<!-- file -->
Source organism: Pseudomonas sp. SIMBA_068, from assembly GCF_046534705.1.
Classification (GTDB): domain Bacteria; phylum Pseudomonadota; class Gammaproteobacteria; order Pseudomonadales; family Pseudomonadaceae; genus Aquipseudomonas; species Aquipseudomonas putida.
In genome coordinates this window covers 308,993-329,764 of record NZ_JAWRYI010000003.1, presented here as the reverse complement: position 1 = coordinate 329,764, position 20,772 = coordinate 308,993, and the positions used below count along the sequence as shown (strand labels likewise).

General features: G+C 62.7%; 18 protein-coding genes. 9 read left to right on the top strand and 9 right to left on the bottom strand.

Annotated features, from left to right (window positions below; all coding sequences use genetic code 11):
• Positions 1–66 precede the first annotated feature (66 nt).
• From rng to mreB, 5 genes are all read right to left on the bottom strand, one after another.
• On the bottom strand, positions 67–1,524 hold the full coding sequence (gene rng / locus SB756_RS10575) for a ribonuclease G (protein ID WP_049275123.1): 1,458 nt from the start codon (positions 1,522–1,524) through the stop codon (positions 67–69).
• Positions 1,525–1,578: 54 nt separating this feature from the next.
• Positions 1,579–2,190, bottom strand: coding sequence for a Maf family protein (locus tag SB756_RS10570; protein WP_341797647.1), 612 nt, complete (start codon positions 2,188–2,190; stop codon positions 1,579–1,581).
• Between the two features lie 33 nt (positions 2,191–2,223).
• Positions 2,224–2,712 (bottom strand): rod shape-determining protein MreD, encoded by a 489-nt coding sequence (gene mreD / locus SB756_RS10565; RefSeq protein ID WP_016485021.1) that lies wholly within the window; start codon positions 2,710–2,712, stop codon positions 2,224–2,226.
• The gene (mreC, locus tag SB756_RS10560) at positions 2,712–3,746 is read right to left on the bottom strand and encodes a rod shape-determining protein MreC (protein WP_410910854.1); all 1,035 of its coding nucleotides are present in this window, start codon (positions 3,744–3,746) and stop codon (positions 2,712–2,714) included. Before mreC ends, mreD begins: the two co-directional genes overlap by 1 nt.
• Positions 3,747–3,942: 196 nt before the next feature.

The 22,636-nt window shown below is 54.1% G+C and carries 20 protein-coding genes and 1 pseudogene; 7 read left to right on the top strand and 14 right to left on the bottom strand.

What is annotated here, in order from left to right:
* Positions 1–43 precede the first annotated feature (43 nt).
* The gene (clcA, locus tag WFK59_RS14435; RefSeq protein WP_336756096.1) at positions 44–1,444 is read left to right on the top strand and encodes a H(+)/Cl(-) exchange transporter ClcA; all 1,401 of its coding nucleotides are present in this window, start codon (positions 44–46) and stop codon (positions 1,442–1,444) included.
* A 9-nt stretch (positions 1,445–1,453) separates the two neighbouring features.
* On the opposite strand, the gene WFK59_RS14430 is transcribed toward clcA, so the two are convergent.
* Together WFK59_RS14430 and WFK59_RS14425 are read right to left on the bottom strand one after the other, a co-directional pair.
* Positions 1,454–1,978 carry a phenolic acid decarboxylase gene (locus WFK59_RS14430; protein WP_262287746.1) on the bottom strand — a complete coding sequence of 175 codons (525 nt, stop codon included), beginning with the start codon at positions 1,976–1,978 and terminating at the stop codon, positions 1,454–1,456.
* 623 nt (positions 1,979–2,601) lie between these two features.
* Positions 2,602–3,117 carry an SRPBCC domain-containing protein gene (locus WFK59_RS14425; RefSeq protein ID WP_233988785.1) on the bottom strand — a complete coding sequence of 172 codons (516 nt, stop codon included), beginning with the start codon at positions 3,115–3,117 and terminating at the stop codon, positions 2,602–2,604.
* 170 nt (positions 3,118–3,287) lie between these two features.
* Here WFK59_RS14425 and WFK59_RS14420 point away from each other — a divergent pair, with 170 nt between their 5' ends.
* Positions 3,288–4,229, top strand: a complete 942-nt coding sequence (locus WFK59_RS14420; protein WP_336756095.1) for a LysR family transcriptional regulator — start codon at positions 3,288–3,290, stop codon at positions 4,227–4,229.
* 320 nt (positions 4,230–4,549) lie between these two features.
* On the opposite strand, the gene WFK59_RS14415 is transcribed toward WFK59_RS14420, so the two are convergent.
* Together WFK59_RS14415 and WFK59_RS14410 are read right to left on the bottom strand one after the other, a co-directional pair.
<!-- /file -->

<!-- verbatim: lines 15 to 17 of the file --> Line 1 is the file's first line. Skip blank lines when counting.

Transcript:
The 22,636-nt window shown below is 54.1% G+C and carries 20 protein-coding genes and 1 pseudogene; 7 read left to right on the top strand and 14 right to left on the bottom strand.

What is annotated here, in order from left to right:
* Positions 1–43 precede the first annotated feature (43 nt).